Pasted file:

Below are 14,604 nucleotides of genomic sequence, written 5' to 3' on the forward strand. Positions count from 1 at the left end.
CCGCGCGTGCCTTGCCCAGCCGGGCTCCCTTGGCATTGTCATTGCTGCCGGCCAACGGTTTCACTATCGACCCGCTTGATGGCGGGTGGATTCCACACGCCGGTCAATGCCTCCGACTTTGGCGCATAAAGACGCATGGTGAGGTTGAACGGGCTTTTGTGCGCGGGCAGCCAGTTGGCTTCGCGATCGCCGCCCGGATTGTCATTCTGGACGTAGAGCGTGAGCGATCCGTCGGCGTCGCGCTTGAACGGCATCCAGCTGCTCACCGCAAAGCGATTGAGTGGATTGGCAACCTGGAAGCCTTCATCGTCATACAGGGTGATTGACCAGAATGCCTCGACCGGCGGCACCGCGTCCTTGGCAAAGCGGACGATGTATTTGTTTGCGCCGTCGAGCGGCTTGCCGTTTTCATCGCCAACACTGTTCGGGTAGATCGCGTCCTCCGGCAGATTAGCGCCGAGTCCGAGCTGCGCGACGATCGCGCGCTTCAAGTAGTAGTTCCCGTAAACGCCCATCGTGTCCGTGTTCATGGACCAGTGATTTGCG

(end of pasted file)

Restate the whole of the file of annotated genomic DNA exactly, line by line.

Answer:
Below are 14,604 nucleotides of genomic sequence, written 5' to 3' on the forward strand. Positions count from 1 at the left end.
CCGCGCGTGCCTTGCCCAGCCGGGCTCCCTTGGCATTGTCATTGCTGCCGGCCAACGGTTTCACTATCGACCCGCTTGATGGCGGGTGGATTCCACACGCCGGTCAATGCCTCCGACTTTGGCGCATAAAGACGCATGGTGAGGTTGAACGGGCTTTTGTGCGCGGGCAGCCAGTTGGCTTCGCGATCGCCGCCCGGATTGTCATTCTGGACGTAGAGCGTGAGCGATCCGTCGGCGTCGCGCTTGAACGGCATCCAGCTGCTCACCGCAAAGCGATTGAGTGGATTGGCAACCTGGAAGCCTTCATCGTCATACAGGGTGATTGACCAGAATGCCTCGACCGGCGGCACCGCGTCCTTGGCAAAGCGGACGATGTATTTGTTTGCGCCGTCGAGCGGCTTGCCGTTTTCATCGCCAACACTGTTCGGGTAGATCGCGTCCTCCGGCAGATTAGCGCCGAGTCCGAGCTGCGCGACGATCGCGCGCTTCAAGTAGTAGTTCCCGTAAACGCCCATCGTGTCCGTGTTCATGGACCAGTGATTTGCG